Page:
Sacramento Police dogs train at old Sutter Hospital
Sacramento police K-9s dashed in and out of rooms Wednesday as they searched for narcotics and would-be criminals during a training exercise at the now shuttered Sutter Memorial Hospital in East Sacramento.
The hospital, which closed its doors last year, is slated to be demolished in the next several months. But before the walls come down, police got permission from Sutter Health to train in the abandoned building.
“We rarely have such a large place to train,” said Sgt. Josh Dobson of the K-9 unit. “This is a jewel.”
Police dogs typically train in houses and sheds, so a spacious hospital is a treat because it offers numerous scenarios and environments, according to Dobson. The dogs trained on multiple floors of the 500,000-square-foot campus.
During a preview for the media, Dobson ordered his 3-year-old German shepherd Ace to attack someone posing as a criminal.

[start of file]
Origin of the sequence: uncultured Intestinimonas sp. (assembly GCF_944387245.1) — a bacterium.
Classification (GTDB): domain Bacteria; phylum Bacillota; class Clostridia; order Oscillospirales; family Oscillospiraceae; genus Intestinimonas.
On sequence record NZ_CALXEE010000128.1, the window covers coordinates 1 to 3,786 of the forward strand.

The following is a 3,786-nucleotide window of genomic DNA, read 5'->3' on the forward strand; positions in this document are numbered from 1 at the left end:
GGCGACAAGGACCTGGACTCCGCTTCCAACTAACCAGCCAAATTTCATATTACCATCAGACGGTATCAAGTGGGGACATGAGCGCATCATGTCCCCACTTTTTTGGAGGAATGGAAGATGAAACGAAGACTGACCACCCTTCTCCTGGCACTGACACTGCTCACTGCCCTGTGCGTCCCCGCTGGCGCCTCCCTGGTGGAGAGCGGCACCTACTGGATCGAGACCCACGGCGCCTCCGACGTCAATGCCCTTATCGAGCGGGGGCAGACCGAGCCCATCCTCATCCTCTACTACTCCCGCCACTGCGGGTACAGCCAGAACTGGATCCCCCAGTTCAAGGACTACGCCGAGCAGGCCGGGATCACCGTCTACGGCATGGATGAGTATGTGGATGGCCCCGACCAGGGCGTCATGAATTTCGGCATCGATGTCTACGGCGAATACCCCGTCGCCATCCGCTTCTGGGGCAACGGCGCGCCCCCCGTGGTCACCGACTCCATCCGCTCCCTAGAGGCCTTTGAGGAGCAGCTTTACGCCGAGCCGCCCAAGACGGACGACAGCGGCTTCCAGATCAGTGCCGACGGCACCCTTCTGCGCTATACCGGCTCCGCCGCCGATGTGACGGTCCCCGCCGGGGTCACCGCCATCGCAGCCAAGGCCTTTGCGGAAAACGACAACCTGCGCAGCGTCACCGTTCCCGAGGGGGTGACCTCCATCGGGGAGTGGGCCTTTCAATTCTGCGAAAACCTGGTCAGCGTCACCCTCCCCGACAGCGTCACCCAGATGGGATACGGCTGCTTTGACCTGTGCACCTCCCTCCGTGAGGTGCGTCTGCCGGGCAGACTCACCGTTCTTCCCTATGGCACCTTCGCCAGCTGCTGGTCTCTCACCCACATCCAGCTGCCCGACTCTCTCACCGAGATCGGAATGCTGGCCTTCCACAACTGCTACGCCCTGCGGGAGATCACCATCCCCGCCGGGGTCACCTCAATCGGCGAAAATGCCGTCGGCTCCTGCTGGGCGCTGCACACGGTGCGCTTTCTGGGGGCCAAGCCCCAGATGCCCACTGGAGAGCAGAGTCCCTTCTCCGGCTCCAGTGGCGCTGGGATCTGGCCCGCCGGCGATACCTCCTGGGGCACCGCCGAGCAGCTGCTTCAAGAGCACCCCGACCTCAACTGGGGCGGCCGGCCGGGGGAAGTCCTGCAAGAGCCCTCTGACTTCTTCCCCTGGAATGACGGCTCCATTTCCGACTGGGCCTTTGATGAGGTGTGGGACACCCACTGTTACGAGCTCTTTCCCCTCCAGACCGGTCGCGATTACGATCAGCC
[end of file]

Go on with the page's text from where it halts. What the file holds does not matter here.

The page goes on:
Ace dashed through the dimly-lit concrete tunnel and swiftly apprehended the suspect -- actually a police volunteer wearing protective gear -- with a bite on the arm, for which he was rewarded with his favorite toy. At one point, however, Ace briefly ignored Dobson’s orders, apparently because the K-9 was dazed by the barrage of TV cameras recording his every move.
“He’s not watching me. He’s watching the cameras,” Dobson said.
Sixteen K-9s participated in Wednesday’s training, including units from West Sacramento police and UC Davis police.
Training a K-9 is challenging work. Dobson said he tested 20 dogs before picking up Ace from a designated law enforcement breeder.
“It takes a lot of repetition and time to read the dog,” he said. “The handler-dog relationship is so important.”
The sergeant described K-9s as providing a “fifth sense” to humans. “Sometimes the dog will see or smell something before we do,” Dobson said.
Sutter Memorial, long considered Sacramento’s “baby hospital,” opened in 1937 as the first air-conditioned hospital west of the Mississippi River and then went on to deliver 348,089 babies. It closed in August after services were moved to the midtown Sutter Medical Center. The old hospital will eventually be the site of new homes.
Crews are currently removing toxic building materials and next week will begin methodically tearing down units by using heavy machinery, said Matt Pohley, a project manager with Rudolph and Sletten.
Sacramento police SWAT officers are expected to train at the hospital on Thursday.